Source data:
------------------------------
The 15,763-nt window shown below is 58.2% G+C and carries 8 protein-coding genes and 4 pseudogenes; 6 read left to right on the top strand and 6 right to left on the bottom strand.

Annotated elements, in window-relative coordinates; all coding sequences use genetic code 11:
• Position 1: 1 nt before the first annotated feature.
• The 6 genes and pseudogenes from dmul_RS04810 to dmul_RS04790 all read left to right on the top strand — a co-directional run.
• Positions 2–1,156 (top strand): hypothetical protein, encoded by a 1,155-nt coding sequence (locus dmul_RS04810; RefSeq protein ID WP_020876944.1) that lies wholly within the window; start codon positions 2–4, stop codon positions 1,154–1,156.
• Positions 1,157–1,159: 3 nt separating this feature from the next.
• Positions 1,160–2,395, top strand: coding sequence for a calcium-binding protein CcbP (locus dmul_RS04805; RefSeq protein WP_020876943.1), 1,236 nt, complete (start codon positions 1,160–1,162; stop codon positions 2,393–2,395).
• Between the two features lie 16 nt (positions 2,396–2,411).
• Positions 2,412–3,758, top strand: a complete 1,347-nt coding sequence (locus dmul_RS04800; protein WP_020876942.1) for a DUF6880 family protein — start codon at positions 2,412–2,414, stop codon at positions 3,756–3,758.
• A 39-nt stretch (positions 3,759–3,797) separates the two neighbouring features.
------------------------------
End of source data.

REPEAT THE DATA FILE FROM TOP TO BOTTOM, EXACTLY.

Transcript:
The 15,763-nt window shown below is 58.2% G+C and carries 8 protein-coding genes and 4 pseudogenes; 6 read left to right on the top strand and 6 right to left on the bottom strand.

Annotated elements, in window-relative coordinates; all coding sequences use genetic code 11:
• Position 1: 1 nt before the first annotated feature.
• The 6 genes and pseudogenes from dmul_RS04810 to dmul_RS04790 all read left to right on the top strand — a co-directional run.
• Positions 2–1,156 (top strand): hypothetical protein, encoded by a 1,155-nt coding sequence (locus dmul_RS04810; RefSeq protein ID WP_020876944.1) that lies wholly within the window; start codon positions 2–4, stop codon positions 1,154–1,156.
• Positions 1,157–1,159: 3 nt separating this feature from the next.
• Positions 1,160–2,395, top strand: coding sequence for a calcium-binding protein CcbP (locus dmul_RS04805; RefSeq protein WP_020876943.1), 1,236 nt, complete (start codon positions 1,160–1,162; stop codon positions 2,393–2,395).
• Between the two features lie 16 nt (positions 2,396–2,411).
• Positions 2,412–3,758, top strand: a complete 1,347-nt coding sequence (locus dmul_RS04800; protein WP_020876942.1) for a DUF6880 family protein — start codon at positions 2,412–2,414, stop codon at positions 3,756–3,758.
• A 39-nt stretch (positions 3,759–3,797) separates the two neighbouring features.